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Vol. 13, No. 15
July 21, 1997
Table of Contents

More on Education


Before the Public Schools
by Gary Benoit

Not surprisingly, the education and opinion cartels claim that the demise of the public school system would mean the demise of education. They paint a bleak picture of a nation of unschooled illiterates who would not even be able to read and write, much less acquire technological or scientific expertise. As is the case with so much of what is presented as "conventional wisdom," however, the truth is exactly the opposite.

Those who honestly seek the truth need only to examine the history of this country from colonial days until well into the 19th century. During that vast stretch of time, education, with the exception of a few "common" schools in New England, was conducted in an atmosphere of free enterprise based on the preferences of the parents. The one-room school and homeschooling were common forms of education. Private schools -- supported by the parents or by churches or charitable institutions -- flourished without the benefit of government subsidies. Parents determined how and what their children would be taught and how much of their resources (in time and money) to devote to their education.

The products of this laissez-faire approach to education were not intellectually handicapped by the absence of government largess, educators, and facilities. Without compulsory attendance laws and other controls mandating a "good" education, they somehow managed to launch the world's "greatest experiment in human liberty" -- an experiment that quickly transformed a supposedly backward wilderness nation into the envy of the collectivist old world. "Of the 117 men who signed the Declaration of Independence, the Articles of Confederation, and the Constitution," Samuel Blumenfeld notes in his book Is Public Education Necessary?, "one out of three had had only a few months of formal schooling, and only one in four had gone to college." Benjamin Franklin, Blumenfeld notes, "was taught to read by his father and attended a private school for writing and arithmetic. Thomas Jefferson studied Latin and Greek under a tutor."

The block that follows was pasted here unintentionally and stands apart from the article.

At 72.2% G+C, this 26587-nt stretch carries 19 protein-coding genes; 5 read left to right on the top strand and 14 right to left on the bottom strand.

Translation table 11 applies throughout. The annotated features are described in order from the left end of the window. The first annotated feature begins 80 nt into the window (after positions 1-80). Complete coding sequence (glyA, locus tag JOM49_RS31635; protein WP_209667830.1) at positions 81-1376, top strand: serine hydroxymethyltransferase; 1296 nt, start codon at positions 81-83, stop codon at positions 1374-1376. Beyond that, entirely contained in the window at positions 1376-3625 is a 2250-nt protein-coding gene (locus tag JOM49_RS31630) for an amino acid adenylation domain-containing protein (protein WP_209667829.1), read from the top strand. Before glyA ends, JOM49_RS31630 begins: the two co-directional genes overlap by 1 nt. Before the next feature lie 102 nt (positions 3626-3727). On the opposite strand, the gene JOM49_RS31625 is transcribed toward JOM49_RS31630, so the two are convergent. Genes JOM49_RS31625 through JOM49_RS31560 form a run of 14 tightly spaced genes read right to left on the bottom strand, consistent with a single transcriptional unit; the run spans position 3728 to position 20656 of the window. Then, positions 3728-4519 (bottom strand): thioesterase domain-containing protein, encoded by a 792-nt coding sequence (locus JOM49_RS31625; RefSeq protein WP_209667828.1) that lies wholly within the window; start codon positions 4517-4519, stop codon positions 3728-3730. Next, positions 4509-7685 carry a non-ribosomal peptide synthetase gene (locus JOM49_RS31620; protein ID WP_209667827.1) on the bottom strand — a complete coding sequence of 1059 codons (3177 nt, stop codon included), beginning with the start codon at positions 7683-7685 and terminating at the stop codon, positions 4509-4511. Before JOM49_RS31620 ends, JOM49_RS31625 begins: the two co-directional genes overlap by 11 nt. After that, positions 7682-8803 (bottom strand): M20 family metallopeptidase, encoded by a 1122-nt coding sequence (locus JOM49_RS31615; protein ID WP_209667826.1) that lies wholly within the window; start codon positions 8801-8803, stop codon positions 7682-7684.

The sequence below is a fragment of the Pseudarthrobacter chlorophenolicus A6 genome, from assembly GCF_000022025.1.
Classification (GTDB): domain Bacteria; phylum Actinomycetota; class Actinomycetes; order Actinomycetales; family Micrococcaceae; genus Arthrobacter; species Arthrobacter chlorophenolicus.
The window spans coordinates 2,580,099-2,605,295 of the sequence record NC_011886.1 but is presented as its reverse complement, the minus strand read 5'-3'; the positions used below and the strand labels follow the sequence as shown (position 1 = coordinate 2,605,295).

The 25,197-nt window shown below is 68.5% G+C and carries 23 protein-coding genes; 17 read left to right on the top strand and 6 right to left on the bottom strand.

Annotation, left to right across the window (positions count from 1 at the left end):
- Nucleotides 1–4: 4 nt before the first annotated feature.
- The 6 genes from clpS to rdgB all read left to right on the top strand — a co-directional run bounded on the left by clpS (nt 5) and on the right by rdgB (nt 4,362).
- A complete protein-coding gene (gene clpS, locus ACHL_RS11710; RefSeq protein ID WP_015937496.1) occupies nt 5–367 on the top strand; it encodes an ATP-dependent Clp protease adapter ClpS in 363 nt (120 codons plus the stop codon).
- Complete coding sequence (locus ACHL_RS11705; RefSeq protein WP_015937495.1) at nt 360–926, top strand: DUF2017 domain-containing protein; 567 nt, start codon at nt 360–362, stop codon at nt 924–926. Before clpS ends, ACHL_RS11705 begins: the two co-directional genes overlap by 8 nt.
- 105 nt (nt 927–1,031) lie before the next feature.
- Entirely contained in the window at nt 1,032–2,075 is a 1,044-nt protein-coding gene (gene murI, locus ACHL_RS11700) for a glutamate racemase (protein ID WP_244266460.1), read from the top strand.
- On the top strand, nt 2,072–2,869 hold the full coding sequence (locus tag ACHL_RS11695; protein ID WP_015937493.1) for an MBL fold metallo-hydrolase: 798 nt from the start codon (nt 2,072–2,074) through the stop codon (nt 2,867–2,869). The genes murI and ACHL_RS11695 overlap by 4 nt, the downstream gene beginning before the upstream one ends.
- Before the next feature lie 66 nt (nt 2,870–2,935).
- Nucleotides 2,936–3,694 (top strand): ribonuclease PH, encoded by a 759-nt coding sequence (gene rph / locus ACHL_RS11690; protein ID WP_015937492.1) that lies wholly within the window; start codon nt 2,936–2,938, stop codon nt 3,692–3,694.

Rutherford Institute founder John Whitehead, in his book Home Education and Constitutional Liberties, notes that many Americans from various walks of life were educated primarily at home, including Presidents George Washington, James Madison, John Quincy Adams, and Abraham Lincoln. Regarding the latter two, Whitehead elaborates: "John Quincy Adams never attended a formal school until he entered Harvard [a private institution] at the age of fourteen. President Abraham Lincoln likewise received all of his education, except one year, through home instruction."

Not just these famous Americans, but the common man, possessed a high degree of literacy and understanding prior to the establishment of the public school system as the most common form of schooling. John Adams stated in 1765: "[A] native of America who cannot read or write is as rare an appearance ... as a comet or an earthquake."

The enduring Federalist Papers of 1787 and 1788 provides compelling evidence that Adams was not exaggerating. Originally written as a series of 85 newspaper columns to "sell" the Constitution to the man on the street, these Papers today offer a reading challenge to many of our college graduates.

But the colonial and post-colonial generations of Americans not only knew how to read and write; they also possessed values that are under attack today -- self-reliance, diligence, respect for authority, perseverance, honesty, hard work, bravery, etc. But how could it have been otherwise? Because the parents controlled the education of their children, they were able to transmit to their offspring the same traditional values they had grown up with.

The 19th century set of McGuffey Readers, which dominated the education market for decades, is a testament to the impressive quality of both the literary and the moral instruction of that time period. These readers became so popular that during their heyday approximately half of all American children learned to read with them. Between 1836 and 1850 alone, seven million copies of the McGuffey Readers were sold, even though the population at the time was less than 23 million.

Altogether, more than 100 million copies were published, and they were especially popular in the American south and west -- regions a few smug sophisticates in the east might have viewed as being "backward." Unlike the "see Spot run" look-say/whole-language drivel contained in the expensive public school readers of today, the McGuffey selections presented valuable moral lessons and good writing in a form that children could enjoy and understand.

Tragically, many Americans mistakenly believe that the public school system of today constitutes an integral part of our form of government and cannot conceive of its eventual elimination. What they fail to recognize, of course, is that such a separation of school and state would not constitute a revolutionary new development in the history of this country but a welcome return to our philosophical and cultural roots.

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